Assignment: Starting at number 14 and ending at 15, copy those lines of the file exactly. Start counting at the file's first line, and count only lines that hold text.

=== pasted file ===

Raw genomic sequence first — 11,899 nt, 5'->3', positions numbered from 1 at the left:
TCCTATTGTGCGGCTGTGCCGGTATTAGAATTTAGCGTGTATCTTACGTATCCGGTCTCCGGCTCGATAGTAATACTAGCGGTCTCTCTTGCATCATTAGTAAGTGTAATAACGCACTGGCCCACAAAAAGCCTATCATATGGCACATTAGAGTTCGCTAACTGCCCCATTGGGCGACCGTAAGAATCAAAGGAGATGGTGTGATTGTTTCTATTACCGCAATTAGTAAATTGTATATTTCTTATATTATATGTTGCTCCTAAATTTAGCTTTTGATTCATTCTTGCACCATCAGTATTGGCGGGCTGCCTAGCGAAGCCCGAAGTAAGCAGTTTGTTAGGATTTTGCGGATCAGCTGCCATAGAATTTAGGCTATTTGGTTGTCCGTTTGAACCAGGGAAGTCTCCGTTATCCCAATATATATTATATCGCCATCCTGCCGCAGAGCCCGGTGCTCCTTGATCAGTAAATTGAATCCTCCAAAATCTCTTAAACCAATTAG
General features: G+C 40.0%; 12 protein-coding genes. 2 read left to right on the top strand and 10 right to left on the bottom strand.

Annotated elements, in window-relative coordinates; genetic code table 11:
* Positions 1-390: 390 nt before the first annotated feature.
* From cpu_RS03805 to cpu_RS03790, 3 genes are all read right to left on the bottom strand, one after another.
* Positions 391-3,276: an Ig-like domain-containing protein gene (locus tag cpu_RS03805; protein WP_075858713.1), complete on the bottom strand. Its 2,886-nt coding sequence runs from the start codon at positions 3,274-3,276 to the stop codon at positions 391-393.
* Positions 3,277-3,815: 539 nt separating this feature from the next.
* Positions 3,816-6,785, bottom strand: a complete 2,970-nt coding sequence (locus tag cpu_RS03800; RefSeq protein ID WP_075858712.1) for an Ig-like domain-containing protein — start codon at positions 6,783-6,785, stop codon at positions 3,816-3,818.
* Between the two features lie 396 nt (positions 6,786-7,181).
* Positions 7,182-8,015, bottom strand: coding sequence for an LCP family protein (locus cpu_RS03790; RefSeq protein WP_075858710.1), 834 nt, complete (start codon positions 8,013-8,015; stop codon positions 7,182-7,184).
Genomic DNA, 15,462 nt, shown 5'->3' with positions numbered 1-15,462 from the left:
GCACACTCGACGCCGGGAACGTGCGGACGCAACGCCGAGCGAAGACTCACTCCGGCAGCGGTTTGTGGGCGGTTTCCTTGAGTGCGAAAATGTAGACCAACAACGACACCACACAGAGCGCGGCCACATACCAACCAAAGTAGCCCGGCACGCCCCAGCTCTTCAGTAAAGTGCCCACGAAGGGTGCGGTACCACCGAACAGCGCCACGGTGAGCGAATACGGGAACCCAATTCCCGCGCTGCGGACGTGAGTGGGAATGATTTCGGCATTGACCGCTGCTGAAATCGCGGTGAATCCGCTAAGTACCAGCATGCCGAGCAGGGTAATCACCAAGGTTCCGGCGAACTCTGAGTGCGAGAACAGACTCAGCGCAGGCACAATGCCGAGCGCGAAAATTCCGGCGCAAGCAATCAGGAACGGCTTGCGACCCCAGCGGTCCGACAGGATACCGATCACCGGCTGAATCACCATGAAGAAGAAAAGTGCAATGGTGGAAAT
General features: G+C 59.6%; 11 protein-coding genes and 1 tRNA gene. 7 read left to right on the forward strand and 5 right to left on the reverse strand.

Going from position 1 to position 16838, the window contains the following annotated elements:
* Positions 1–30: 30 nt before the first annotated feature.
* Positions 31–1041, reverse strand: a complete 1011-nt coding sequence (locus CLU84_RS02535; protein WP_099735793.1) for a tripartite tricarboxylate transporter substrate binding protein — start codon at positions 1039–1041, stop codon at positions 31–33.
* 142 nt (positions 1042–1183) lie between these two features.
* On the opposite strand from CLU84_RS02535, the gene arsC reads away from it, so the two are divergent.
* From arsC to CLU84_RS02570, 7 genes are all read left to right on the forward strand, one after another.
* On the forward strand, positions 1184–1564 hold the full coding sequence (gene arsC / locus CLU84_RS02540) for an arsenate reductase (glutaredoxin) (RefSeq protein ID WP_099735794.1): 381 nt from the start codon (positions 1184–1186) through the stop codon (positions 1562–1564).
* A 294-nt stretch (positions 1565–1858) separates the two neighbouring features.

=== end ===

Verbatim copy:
General features: G+C 59.6%; 11 protein-coding genes and 1 tRNA gene. 7 read left to right on the forward strand and 5 right to left on the reverse strand.

Going from position 1 to position 16838, the window contains the following annotated elements: